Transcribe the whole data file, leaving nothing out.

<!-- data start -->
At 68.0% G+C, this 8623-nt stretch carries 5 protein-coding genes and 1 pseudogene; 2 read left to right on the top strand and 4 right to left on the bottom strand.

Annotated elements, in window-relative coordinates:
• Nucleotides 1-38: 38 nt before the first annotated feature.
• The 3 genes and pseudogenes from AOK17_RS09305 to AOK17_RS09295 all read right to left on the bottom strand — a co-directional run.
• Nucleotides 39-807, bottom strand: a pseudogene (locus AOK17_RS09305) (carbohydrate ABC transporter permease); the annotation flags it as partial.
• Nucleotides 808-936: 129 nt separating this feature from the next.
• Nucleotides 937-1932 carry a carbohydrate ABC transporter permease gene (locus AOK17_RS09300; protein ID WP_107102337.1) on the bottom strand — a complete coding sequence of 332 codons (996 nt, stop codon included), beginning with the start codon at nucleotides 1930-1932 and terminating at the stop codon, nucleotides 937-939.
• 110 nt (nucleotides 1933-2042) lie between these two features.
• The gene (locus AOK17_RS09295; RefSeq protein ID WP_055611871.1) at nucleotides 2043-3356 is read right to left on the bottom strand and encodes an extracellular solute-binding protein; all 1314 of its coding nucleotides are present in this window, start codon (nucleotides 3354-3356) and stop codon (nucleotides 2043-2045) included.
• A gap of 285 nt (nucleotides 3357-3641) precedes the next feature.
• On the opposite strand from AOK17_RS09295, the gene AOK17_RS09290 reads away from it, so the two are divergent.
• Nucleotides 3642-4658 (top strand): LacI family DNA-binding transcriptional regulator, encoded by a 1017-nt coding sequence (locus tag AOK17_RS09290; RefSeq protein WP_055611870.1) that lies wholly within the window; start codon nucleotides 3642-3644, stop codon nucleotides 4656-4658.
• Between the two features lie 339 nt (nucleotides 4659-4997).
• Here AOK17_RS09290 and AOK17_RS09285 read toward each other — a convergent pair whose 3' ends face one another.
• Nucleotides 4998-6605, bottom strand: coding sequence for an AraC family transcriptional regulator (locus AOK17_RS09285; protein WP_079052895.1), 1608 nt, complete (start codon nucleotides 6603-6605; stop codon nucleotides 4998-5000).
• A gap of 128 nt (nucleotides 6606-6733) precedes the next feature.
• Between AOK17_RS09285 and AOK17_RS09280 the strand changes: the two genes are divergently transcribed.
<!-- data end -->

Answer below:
At 68.0% G+C, this 8623-nt stretch carries 5 protein-coding genes and 1 pseudogene; 2 read left to right on the top strand and 4 right to left on the bottom strand.

Annotated elements, in window-relative coordinates:
• Nucleotides 1-38: 38 nt before the first annotated feature.
• The 3 genes and pseudogenes from AOK17_RS09305 to AOK17_RS09295 all read right to left on the bottom strand — a co-directional run.
• Nucleotides 39-807, bottom strand: a pseudogene (locus AOK17_RS09305) (carbohydrate ABC transporter permease); the annotation flags it as partial.
• Nucleotides 808-936: 129 nt separating this feature from the next.
• Nucleotides 937-1932 carry a carbohydrate ABC transporter permease gene (locus AOK17_RS09300; protein ID WP_107102337.1) on the bottom strand — a complete coding sequence of 332 codons (996 nt, stop codon included), beginning with the start codon at nucleotides 1930-1932 and terminating at the stop codon, nucleotides 937-939.
• 110 nt (nucleotides 1933-2042) lie between these two features.
• The gene (locus AOK17_RS09295; RefSeq protein ID WP_055611871.1) at nucleotides 2043-3356 is read right to left on the bottom strand and encodes an extracellular solute-binding protein; all 1314 of its coding nucleotides are present in this window, start codon (nucleotides 3354-3356) and stop codon (nucleotides 2043-2045) included.
• A gap of 285 nt (nucleotides 3357-3641) precedes the next feature.
• On the opposite strand from AOK17_RS09295, the gene AOK17_RS09290 reads away from it, so the two are divergent.
• Nucleotides 3642-4658 (top strand): LacI family DNA-binding transcriptional regulator, encoded by a 1017-nt coding sequence (locus tag AOK17_RS09290; RefSeq protein WP_055611870.1) that lies wholly within the window; start codon nucleotides 3642-3644, stop codon nucleotides 4656-4658.
• Between the two features lie 339 nt (nucleotides 4659-4997).
• Here AOK17_RS09290 and AOK17_RS09285 read toward each other — a convergent pair whose 3' ends face one another.
• Nucleotides 4998-6605, bottom strand: coding sequence for an AraC family transcriptional regulator (locus AOK17_RS09285; protein WP_079052895.1), 1608 nt, complete (start codon nucleotides 6603-6605; stop codon nucleotides 4998-5000).
• A gap of 128 nt (nucleotides 6606-6733) precedes the next feature.
• Between AOK17_RS09285 and AOK17_RS09280 the strand changes: the two genes are divergently transcribed.